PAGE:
Men's Under 58 kg:
- Chu Mu-yen
Men's Under 68 kg:
- Huang Chih-hsiung
Women's Under 49 kg:
- Chen Shih-Hsin
Women's Under 58 kg:
- Chi Shu-Ju
Lu, the 93rd ranked player in the world, was given a wild card into the Olympic tournament, and drew world #69 Nieminen in the first round, with the Finn winning comfortably.
No Taiwanese lifter came close to winning a medal. Chinese Taipei had the dubious honour of being the only nation to have two entrants in a division, but not a single completed lift, thanks to Wang and Yang in the Men's 56 kg.
Men's 56 kg:
Yang missed two attempts at a 125.0 kg Snatch and one at a 127.5 kg Snatch, which would have placed him 5th or 3rd, respectively in that portion. Yang missed all three of his attempts at a 120.0 kg Snatch, which would have placed him 5th in that portion.
Men's 62 kg:
- Yang Sheng-Hsiung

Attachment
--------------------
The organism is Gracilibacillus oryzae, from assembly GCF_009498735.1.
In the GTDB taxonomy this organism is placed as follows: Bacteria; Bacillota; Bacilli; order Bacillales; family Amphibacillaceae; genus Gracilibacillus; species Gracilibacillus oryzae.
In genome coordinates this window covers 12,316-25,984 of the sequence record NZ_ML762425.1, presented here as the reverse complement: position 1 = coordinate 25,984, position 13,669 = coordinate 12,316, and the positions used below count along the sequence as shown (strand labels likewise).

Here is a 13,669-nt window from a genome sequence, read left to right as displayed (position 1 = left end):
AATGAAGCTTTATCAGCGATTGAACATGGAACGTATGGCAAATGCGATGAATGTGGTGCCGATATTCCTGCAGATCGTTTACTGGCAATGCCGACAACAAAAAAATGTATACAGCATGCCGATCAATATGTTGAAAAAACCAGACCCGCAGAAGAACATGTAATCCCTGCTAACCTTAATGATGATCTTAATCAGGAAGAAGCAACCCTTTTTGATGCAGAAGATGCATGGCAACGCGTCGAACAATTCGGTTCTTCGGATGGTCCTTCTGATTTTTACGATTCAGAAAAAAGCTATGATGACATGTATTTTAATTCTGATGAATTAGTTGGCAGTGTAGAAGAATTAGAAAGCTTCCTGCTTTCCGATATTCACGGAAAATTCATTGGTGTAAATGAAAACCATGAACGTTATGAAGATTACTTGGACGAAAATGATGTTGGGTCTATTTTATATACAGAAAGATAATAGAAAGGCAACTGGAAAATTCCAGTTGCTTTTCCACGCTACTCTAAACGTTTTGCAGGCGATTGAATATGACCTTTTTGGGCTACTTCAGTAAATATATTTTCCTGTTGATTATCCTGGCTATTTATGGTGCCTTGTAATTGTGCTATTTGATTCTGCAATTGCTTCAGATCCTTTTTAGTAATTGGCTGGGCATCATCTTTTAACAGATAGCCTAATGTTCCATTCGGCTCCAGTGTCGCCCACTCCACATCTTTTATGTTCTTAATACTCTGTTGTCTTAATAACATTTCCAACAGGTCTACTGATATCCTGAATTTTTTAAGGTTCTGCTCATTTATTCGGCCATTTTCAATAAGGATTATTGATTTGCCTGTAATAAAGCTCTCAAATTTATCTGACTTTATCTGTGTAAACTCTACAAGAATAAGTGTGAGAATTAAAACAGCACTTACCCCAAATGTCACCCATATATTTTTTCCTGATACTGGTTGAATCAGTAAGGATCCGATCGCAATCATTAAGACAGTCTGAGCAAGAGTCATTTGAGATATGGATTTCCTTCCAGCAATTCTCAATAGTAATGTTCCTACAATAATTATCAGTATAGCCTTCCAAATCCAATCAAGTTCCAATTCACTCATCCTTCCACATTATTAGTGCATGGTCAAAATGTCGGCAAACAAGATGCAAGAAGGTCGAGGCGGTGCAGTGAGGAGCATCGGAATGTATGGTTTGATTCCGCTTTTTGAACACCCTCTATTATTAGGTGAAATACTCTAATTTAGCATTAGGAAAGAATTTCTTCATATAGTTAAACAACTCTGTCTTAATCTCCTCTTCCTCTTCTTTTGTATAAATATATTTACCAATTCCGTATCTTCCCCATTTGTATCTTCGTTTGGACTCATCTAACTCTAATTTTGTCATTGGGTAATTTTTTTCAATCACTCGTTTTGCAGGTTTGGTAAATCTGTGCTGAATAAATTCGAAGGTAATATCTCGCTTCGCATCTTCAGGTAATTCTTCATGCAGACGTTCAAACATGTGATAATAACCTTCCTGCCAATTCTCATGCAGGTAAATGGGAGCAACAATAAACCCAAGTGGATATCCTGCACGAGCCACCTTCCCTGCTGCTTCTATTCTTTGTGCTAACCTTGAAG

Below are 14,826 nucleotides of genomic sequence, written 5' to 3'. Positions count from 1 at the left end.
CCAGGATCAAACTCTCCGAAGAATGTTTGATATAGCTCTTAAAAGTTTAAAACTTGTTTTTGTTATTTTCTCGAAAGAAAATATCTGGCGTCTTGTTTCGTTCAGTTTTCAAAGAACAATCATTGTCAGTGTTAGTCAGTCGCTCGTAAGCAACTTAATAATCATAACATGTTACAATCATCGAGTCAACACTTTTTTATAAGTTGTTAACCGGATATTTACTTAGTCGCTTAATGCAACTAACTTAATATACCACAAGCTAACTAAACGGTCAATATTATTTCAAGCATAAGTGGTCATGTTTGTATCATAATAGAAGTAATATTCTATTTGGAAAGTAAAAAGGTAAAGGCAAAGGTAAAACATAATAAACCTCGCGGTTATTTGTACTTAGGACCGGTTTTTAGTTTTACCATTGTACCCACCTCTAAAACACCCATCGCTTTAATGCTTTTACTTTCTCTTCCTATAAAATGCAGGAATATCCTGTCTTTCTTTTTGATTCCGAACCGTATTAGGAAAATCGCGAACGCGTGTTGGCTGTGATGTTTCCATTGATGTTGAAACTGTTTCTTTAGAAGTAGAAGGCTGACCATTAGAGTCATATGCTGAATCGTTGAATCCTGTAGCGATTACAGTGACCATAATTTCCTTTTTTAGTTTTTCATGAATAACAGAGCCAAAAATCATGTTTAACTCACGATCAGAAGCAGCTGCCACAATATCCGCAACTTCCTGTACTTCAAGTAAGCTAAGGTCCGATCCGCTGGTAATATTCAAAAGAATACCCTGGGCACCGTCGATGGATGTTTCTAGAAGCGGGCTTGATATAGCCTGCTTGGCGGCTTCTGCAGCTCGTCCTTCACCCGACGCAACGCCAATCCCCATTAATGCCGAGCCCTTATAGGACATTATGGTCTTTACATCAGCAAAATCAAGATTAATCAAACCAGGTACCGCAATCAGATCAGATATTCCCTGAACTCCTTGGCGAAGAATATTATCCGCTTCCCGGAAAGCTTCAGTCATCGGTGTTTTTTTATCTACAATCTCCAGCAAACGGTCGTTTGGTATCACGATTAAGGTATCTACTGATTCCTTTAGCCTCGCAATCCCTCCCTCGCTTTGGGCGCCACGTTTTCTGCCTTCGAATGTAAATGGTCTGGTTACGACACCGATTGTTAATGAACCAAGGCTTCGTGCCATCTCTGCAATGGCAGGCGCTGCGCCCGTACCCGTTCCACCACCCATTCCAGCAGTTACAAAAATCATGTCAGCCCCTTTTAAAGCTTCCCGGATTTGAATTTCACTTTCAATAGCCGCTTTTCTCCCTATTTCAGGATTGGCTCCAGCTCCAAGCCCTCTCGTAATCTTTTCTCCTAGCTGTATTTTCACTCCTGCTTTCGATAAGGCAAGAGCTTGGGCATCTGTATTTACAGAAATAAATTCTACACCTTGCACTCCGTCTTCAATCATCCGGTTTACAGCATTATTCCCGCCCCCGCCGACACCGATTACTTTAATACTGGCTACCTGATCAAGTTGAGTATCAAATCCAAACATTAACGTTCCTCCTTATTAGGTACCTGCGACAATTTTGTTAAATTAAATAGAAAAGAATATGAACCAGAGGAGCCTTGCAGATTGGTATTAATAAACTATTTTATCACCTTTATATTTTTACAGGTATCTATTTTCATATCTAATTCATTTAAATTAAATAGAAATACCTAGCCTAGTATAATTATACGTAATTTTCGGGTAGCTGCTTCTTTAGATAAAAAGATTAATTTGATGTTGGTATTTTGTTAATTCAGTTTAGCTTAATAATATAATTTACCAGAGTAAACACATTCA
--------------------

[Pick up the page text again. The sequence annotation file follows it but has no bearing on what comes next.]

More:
- 280.0 kg (Snatch 120.0 kg, Clean & Jerk 160.0 kg, 9th overall)
Men's 69 kg:
- Kuo Cheng-wei
- 297.5 kg (Snatch 132.5 kg, Clean & Jerk 165.0 kg, 10th overall)
Women's 48 kg:
- Chen Han-Tung
- 182.5 kg (Snatch 80.0 kg, Clean & Jerk 102.5 kg, 6th overall)
- Chen Wei-ling
- 170.0 kg (Snatch 75.0 kg, Clean & Jerk 95.0 kg, 11th overall)
Women's 75 kg:
- Huang Shih-Chun
- Did not finish
Huang missed two attempts at a 110.0 kg Snatch and one at a 112.5 kg Snatch, which would have placed her 9th or 8th, respectively in that portion.
Nations at the 2004 Summer Olympics in Athens, Greece Africa America Asia Europe Oceania
- Chen Szu-yuan